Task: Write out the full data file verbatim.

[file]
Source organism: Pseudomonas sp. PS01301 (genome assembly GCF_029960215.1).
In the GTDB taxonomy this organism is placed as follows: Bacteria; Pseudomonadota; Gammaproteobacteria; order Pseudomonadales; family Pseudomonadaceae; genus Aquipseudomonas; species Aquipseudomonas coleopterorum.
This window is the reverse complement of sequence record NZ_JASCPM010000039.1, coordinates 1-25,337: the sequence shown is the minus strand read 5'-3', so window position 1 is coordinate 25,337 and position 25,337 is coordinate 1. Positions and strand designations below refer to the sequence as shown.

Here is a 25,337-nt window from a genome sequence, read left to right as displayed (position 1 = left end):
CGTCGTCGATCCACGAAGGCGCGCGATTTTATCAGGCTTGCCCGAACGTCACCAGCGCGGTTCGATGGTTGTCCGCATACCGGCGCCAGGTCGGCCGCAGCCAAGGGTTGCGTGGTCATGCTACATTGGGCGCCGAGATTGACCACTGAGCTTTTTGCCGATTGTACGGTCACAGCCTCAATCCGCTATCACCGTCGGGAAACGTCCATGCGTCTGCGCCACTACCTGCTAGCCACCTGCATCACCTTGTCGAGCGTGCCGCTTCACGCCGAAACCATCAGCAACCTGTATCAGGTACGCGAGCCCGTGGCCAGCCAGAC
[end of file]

Source organism: Pseudomonas sp. PS01301 (genome assembly GCF_029960215.1).
In the GTDB taxonomy this organism is placed as follows: Bacteria; Pseudomonadota; Gammaproteobacteria; order Pseudomonadales; family Pseudomonadaceae; genus Aquipseudomonas; species Aquipseudomonas coleopterorum.
This window is the reverse complement of sequence record NZ_JASCPM010000039.1, coordinates 1-25,337: the sequence shown is the minus strand read 5'-3', so window position 1 is coordinate 25,337 and position 25,337 is coordinate 1. Positions and strand designations below refer to the sequence as shown.

Here is a 25,337-nt window from a genome sequence, read left to right as displayed (position 1 = left end):
CGTCGTCGATCCACGAAGGCGCGCGATTTTATCAGGCTTGCCCGAACGTCACCAGCGCGGTTCGATGGTTGTCCGCATACCGGCGCCAGGTCGGCCGCAGCCAAGGGTTGCGTGGTCATGCTACATTGGGCGCCGAGATTGACCACTGAGCTTTTTGCCGATTGTACGGTCACAGCCTCAATCCGCTATCACCGTCGGGAAACGTCCATGCGTCTGCGCCACTACCTGCTAGCCACCTGCATCACCTTGTCGAGCGTGCCGCTTCACGCCGAAACCATCAGCAACCTGTATCAGGTACGCGAGCCCGTGGCCAGCCAGAC